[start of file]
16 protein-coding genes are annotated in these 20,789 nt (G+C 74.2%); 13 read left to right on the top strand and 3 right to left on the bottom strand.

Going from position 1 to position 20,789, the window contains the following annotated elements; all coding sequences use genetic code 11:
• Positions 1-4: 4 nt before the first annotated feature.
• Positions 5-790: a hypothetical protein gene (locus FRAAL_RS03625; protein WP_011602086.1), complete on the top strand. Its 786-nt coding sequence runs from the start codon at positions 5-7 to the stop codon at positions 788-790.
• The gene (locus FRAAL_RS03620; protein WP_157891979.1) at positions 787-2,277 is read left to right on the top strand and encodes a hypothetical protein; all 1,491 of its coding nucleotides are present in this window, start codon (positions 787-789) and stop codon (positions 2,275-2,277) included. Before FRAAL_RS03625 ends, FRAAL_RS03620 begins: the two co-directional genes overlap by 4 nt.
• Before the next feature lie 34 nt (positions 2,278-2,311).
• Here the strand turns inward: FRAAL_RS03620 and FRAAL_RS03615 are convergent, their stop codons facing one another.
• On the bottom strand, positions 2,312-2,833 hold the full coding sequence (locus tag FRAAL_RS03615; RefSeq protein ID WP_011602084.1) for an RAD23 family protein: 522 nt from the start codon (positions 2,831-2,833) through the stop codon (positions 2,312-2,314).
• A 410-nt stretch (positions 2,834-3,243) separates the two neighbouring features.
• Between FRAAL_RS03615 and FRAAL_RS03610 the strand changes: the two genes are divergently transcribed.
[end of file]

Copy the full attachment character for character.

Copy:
16 protein-coding genes are annotated in these 20,789 nt (G+C 74.2%); 13 read left to right on the top strand and 3 right to left on the bottom strand.

Going from position 1 to position 20,789, the window contains the following annotated elements; all coding sequences use genetic code 11:
• Positions 1-4: 4 nt before the first annotated feature.
• Positions 5-790: a hypothetical protein gene (locus FRAAL_RS03625; protein WP_011602086.1), complete on the top strand. Its 786-nt coding sequence runs from the start codon at positions 5-7 to the stop codon at positions 788-790.
• The gene (locus FRAAL_RS03620; protein WP_157891979.1) at positions 787-2,277 is read left to right on the top strand and encodes a hypothetical protein; all 1,491 of its coding nucleotides are present in this window, start codon (positions 787-789) and stop codon (positions 2,275-2,277) included. Before FRAAL_RS03625 ends, FRAAL_RS03620 begins: the two co-directional genes overlap by 4 nt.
• Before the next feature lie 34 nt (positions 2,278-2,311).
• Here the strand turns inward: FRAAL_RS03620 and FRAAL_RS03615 are convergent, their stop codons facing one another.
• On the bottom strand, positions 2,312-2,833 hold the full coding sequence (locus tag FRAAL_RS03615; RefSeq protein ID WP_011602084.1) for an RAD23 family protein: 522 nt from the start codon (positions 2,831-2,833) through the stop codon (positions 2,312-2,314).
• A 410-nt stretch (positions 2,834-3,243) separates the two neighbouring features.
• Between FRAAL_RS03615 and FRAAL_RS03610 the strand changes: the two genes are divergently transcribed.